Skewed priorities, sure, but I think the common theme you’ll find in all these stadium kerfuffles is alcohol, in my opinion.
Interesting that airlines are feeling the need to ban alcohol on flights now because it fuels so much incivility.
Liquid-courage/stupidity. I rarely drink anymore, a beer here and there is about it, and I am definitely not a tee-totaler, but the amateurs that cannot consume alcohol without becoming an idiot ruin the whole thing for everyone else.
My town’s NY-Penn league stadium was the only park that did not have beer sales. Now we have no MILB A team, and instead a college league like Cape Cod. And they started selling beer, perhaps too late?
News flash: Other team’s fans hate Angels fans, a lot.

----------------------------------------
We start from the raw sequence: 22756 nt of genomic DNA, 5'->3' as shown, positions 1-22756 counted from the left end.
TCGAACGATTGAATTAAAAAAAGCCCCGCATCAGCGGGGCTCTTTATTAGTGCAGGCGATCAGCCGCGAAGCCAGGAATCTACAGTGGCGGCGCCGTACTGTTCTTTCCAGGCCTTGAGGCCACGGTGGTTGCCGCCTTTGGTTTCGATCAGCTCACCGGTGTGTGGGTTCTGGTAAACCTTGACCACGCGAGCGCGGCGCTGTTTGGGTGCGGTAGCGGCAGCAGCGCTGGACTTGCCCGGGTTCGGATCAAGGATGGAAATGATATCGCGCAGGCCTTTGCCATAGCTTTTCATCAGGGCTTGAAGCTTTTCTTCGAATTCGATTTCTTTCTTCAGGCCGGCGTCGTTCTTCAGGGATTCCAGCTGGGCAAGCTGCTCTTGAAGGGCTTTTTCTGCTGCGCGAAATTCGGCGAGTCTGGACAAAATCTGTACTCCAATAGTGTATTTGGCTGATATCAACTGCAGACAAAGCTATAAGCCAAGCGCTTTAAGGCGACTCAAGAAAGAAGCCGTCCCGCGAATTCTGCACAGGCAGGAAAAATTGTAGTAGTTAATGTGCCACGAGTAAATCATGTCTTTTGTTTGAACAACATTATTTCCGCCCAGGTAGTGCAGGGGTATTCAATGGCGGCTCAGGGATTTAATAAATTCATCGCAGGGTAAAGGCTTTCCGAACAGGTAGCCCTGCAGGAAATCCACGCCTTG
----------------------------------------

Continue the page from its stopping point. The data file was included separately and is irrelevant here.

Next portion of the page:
Why? are they saying we don’t lose with dignity?
There’s a segment of the population that just lashes out at the Rally Thong.
It’s jealousy, obviously.
Alcohol is a huge part of the problem but certain fan bases are just insufferable. Boston, Philly, and a considerable segment of LA.
Thing is, I have a few dear friends who are black. I love their sons like nephews. I’ve taken them to Angels games, Dodgers games, we’re heading to SD. I know I might run into a drunk idiot. Might.
But there’s no way I’d take them to Boston. We’d definitely run into drunk idiots and we’ll like hear N bombs thrown our way.
I’m short, bad behavior happens everywhere to some degree but with Boston it is the rule, not the exception.
Angels always look crappy, regardless of how bad the teams are they play against. The latest evidence is last nights game. Canning reinforced the idea there is literally no starting pitching aside from our All Star DH, and we need a total rebuild once the current owner, GM, and manager are gone. Unfortunately, this won’t happen in my lifetime or Mike Trouts career. Otherwise, the future looks bright.